God saving us, in a humble way, to be his people. Yes, I think that’s it. That’s what our readings tonight would tell us. First of all, Christmas is about God saving us. It’s about what God is doing. It’s not about what we’re doing. This isn’t Santa’s big scene; it’s God’s. Christmas has to do with what God does for us. And what he does for us at Christmas is to save us. He sends us a Savior. The Savior, the only one there is. Namely, our Lord Jesus Christ. You know, the one who puts the “Christ” into “Christmas.” You can’t get any more essential than that.
The angel tells us what Christmas is all about: “Fear not, for behold, I bring you good news of a great joy that will be for all the people. For unto you is born this day in the city of David a Savior, who is Christ the Lord.” A Savior. Just what we need. We need a Savior, because there are things we need saving from, things we cannot save ourselves from. Things like sin and death and the devil and hell. We would be lost, doomed and damned forever, if God had not sent a Savior who can deal with those mighty foes and deliver us from them.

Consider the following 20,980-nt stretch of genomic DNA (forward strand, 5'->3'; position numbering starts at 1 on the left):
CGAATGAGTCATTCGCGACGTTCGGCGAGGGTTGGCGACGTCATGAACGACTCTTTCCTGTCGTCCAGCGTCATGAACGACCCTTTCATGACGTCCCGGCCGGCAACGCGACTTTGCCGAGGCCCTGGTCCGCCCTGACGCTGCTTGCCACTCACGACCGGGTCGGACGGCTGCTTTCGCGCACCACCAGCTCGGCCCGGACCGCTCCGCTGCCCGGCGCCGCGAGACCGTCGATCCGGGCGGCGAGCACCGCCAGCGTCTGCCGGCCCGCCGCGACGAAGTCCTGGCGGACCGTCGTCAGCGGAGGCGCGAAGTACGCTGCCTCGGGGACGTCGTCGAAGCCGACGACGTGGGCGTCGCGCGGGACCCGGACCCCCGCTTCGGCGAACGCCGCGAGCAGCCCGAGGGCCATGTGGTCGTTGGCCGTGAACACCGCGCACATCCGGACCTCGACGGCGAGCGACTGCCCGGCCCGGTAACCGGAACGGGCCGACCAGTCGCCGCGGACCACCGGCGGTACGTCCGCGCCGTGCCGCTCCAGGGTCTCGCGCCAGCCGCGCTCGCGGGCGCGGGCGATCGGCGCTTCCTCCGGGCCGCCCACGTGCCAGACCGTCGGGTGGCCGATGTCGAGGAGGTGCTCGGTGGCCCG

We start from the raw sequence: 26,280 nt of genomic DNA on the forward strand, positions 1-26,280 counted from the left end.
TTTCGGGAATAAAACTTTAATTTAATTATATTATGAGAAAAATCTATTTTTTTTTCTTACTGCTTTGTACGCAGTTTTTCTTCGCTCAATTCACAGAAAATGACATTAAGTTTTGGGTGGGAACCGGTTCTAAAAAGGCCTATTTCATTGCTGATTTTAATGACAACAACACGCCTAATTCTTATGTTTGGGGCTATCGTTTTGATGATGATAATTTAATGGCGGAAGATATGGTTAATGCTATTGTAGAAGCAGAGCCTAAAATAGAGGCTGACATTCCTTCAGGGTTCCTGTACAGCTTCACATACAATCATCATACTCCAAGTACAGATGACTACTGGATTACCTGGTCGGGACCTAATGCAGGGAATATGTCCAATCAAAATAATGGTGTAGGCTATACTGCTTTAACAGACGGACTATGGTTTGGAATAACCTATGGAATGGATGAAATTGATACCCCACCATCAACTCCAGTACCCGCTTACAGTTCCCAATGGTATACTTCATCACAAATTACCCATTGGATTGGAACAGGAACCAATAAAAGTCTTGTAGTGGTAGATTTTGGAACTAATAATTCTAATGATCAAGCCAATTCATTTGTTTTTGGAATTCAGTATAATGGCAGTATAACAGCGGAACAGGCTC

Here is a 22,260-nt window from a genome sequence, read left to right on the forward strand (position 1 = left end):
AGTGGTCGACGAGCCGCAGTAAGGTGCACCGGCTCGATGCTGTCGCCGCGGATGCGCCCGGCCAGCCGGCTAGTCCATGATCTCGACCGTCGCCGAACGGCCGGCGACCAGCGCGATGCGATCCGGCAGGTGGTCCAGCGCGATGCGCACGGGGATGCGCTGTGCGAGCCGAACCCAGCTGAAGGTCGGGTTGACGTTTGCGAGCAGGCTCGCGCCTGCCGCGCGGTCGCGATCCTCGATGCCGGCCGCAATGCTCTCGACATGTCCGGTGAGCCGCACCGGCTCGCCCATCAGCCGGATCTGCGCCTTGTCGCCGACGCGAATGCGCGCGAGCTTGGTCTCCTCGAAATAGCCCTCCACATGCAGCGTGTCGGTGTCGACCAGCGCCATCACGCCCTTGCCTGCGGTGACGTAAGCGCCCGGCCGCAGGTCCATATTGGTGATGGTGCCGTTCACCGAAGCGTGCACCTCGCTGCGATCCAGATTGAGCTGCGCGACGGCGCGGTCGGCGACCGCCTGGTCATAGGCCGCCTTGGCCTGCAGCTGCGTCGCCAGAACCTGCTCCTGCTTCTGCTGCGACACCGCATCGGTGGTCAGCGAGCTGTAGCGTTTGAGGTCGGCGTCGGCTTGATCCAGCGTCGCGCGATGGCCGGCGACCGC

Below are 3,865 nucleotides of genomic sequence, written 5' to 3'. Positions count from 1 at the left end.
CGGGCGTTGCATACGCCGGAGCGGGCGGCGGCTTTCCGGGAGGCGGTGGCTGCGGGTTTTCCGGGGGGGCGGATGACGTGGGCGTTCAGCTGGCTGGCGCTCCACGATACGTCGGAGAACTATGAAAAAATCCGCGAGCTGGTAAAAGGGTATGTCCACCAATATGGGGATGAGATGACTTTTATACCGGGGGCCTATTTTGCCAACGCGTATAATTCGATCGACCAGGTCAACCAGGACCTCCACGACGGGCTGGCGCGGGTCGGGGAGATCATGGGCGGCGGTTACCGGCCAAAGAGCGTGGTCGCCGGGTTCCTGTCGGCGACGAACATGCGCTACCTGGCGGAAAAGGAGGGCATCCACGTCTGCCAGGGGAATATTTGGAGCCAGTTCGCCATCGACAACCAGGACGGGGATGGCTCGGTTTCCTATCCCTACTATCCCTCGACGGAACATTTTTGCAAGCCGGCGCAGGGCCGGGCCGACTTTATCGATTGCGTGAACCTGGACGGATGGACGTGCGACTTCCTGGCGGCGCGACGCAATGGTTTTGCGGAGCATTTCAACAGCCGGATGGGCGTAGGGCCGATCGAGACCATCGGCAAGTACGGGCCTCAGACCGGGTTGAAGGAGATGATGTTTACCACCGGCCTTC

And this Savior is Christ the Lord. He is the Christ, meaning, the Messiah, the anointed one, the great king descended from the line of David, as God had promised he would send a thousand years earlier. Now the promise is coming to fruition. The Christ has been born, he has arrived, fittingly, in the same city where David himself was born, in Bethlehem. Here is a king mighty enough to overcome all our foes, those enemies named sin, death, devil, and hell. For Jesus is God in the flesh, and only God can deliver us from all that evil. The sin problem is one we brought on ourselves, so how are we going to dig ourselves out of it? We can’t. But God can. And he does. He does it in the person of this Lord Jesus Christ, born as the babe of Bethlehem. And it is out of God’s good pleasure, his pure grace, that he does this.